“That is how you will survive my dear, not through gentle smiles and warm words. With murder and desecration.”
Even though it was spring, the night was cold. Anyone alive who left their coat before venturing out into the Taiga would develop hypothermia. Anyone alive.
“Sure,” she said, slipping out of her thick wool coat and wedging it between two branches.
“Sweater also. You may keep scarf and boots.”
Megs looked over at Ilya, but his face was impassive. He wasn’t even looking at her. Instead he was kneeling beside one of the dogs and muttering something to it. Megs unzipped her sweater, stripping it off and wincing at the icy wind that cut across her skin. She hated being Cold, but there wasn’t enough blood to bother with the blush these nights. Now she was not only Cold, but frigid.
After a moment of consideration, Megs peeled off the scarf and tied it around a branch. At this point it was not helping, and depending what Ilya had in mind, it might just get in the way. Left in only a thin tee and pants, she waited.
“Come,” he said, and started off down the trail. The dogs bounded happily ahead, seeking out game trails and trees to piss on.
As always, they walked for a while down the main path before Ilya decided to break the silence. Until then, Megs tried to ignore the bone-deep cold… and Aleksandr’s voice in her head.
“You are not American,” Ilya said eventually. It caught her off guard. Normally when he did talk, it was to offer help on trying to harden her skin.
“No. I’m not, I’m Canadian,” Megs said, looking over at him. Ilya’s eyes were focused on the forest around them. “Why?” she asked. Shadow’s curiosity bubbling up.
“You do not complain. I am surprised.” Megs mentally replaced ‘surprised’ with ‘impressed’, and felt a little better about things.
“Well, I’m here to learn,” she said after a moment. “And I’ve been through training before. You can’t learn if you’re complaining.”
Ilya’s eyes flicked to her, before focusing back down the path.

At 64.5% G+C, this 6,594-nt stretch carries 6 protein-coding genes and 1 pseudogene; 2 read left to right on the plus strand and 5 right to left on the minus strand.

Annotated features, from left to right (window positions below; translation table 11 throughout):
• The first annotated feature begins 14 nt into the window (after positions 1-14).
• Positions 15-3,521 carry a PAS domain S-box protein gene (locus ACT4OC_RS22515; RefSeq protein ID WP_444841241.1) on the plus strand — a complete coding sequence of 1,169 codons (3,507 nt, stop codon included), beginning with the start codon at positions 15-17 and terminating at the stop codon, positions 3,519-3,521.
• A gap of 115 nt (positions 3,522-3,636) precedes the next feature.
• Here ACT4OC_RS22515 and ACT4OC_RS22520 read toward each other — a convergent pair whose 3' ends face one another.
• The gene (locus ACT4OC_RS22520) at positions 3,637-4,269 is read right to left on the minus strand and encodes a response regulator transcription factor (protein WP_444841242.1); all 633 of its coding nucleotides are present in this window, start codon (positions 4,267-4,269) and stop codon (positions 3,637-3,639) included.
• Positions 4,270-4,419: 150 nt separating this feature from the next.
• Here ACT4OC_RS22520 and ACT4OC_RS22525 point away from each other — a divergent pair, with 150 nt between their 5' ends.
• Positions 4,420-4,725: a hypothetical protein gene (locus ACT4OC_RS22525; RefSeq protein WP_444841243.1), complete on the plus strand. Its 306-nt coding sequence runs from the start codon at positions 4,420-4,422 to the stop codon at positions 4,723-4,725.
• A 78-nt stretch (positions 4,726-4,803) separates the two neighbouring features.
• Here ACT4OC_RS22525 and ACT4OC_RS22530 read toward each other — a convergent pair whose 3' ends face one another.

“Da. Some do not understand what it is to be a soldier. They think that it is enough to yell and kill things. Murderers yell and kill things. Soldiers fight for their comrades, their families back home. Not for themselves.” Ilya stopped walking and turned to look down at her.
“Who do you fight for?” He asked.
“I fight to protect the Academy,” she said, meeting his eyes. “I fight to keep those I care about safe. And sometimes I fight because no one else has the balls to stand up to the ones that yell and kill things.”
Ilya said nothing, and turned to keep walking. Unsure if she had said something wrong, she followed.
“I fought in the second Great War,” he said after a moment. “I saw and I killed many of Hitler’s men. I fought for my family back home, who would be killed if that man had his way. That is worthwhile. Protect those you care about. Protect the Academy. It is the only way we may find a cure for this curse.”
“Aleksandr said that we’re just evolved from what humanity was,” she said. “I believe that he’s right, but I also think that we’re able to change.”
“Da, we are. And I would not listen too close to what Alek says. He is good with guns, but there are many things that he is not good about. Instead, you should talk to Evgeny.” Ilya stopped, and gestured down a small path.
“He is in the building down there. Old bunker. And he wants to meet you.”